Background: Preclinical and clinical data have suggested that high-dose calcitriol (1,25-dihydroxycholecalciferol) has activity against prostate carcinoma. Pulse-dosed calcitriol and dexamethasone may maximize tolerability and efficacy. The authors examined the toxicity of pulse-dosed calcitriol with zoledronate and with the addition of dexamethasone at the time of disease progression.
Methods: Patients with progressive prostate carcinoma were eligible for the current study. In cohorts of 3-6 patients, calcitriol was administered for 3 consecutive days per week, starting at a dose of 4 microg per day. Doses were escalated to 30 microg per day. Intravenous zoledronate (4 mg) was administered monthly. Dexamethasone could be added to the regimen at disease progression. Toxicities, markers of bone turnover, plasma calcitriol levels, and clinical outcomes were recorded.
Results: Thirty-one patients were treated in cohorts that were defined by the calcitriol dose administered (4, 6, 8, 10, 14, 20, 24, or 30 microg). Seven patients received dexamethasone. Three patients had their doses reduced due to calcium-related laboratory findings. Patients tolerated therapy well, even in the 30 microg cohort; therefore, a maximum tolerated dose was not defined. Peak plasma levels observed in the 24 microg and 30 microg cohorts ranged from 391 to 968 pg/mL. Minimal antitumor effects were observed.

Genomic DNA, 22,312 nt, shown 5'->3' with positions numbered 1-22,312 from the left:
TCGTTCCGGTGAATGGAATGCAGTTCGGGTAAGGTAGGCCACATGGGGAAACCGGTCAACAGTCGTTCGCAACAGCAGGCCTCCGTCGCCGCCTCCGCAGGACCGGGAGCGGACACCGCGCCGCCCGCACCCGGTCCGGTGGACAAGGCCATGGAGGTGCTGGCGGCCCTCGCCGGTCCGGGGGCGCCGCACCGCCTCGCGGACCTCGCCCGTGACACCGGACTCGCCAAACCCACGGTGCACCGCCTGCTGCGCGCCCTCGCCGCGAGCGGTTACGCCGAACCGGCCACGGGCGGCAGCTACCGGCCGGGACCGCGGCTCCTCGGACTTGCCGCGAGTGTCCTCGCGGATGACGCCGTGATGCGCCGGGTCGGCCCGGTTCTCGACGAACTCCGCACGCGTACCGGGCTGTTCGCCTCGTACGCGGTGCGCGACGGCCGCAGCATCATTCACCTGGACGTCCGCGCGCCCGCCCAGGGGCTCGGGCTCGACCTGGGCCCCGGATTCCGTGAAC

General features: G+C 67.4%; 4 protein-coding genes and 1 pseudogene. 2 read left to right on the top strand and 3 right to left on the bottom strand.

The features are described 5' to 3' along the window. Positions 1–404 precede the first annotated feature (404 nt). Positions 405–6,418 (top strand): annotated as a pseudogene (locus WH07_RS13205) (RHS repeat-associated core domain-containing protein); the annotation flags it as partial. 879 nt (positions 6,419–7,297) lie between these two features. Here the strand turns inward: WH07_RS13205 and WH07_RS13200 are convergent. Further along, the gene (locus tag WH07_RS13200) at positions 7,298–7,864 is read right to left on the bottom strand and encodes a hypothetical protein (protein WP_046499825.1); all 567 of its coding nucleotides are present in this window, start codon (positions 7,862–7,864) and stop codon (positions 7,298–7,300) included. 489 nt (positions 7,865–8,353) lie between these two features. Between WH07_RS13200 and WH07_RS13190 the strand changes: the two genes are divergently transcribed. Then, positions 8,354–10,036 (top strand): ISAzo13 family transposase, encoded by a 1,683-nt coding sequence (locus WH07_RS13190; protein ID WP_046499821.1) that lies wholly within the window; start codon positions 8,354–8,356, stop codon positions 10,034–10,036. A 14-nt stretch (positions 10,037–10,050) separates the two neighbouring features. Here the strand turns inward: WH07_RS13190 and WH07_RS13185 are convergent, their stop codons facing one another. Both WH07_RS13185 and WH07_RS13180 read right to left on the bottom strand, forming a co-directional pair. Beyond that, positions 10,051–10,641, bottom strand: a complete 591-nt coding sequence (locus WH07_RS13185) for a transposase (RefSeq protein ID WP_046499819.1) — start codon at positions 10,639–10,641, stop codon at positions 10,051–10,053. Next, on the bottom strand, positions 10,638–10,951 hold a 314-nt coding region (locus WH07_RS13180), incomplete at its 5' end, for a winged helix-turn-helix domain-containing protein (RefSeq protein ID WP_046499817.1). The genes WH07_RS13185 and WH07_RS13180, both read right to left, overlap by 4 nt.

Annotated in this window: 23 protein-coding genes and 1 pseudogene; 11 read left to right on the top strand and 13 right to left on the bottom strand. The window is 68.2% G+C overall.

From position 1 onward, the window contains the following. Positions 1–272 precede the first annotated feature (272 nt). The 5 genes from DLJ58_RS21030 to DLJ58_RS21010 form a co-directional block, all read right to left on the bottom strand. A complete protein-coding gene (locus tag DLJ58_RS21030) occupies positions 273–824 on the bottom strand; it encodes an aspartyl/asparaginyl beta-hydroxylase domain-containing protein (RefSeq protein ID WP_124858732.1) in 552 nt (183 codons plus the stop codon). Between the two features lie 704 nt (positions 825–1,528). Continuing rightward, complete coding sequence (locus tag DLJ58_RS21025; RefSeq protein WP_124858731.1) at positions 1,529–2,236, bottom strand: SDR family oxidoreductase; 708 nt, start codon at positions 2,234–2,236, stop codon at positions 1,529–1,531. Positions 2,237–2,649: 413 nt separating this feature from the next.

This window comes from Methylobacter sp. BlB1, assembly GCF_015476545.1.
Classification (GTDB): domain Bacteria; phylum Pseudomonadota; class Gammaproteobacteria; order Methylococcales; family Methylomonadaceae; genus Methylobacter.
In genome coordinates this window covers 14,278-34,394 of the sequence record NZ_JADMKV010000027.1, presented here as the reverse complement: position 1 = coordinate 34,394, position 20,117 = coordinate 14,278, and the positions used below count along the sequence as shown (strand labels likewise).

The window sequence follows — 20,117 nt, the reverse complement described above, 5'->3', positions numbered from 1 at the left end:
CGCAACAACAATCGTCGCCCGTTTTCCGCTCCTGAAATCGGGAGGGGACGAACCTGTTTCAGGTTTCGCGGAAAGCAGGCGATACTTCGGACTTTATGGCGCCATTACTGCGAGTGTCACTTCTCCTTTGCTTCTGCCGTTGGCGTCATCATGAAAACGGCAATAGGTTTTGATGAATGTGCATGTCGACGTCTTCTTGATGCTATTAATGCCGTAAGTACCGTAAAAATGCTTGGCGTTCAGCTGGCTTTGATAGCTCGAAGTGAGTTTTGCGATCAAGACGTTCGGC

Conclusions: Calcitriol was well tolerated at doses up to and including 30 microg 3 times per week in combination with intravenous zoledronate 4 mg monthly, with or without dexamethasone, in patients with progressive prostate carcinoma. Peak plasma levels in the 24 microg and 30 microg cohorts were greater than the levels associated with antitumor effects preclinically. Due to the cumbersome dosing schedule and the lack of significant activity observed, Phase II trials of this regimen are not planned.
Copyright 2004 American Cancer Society.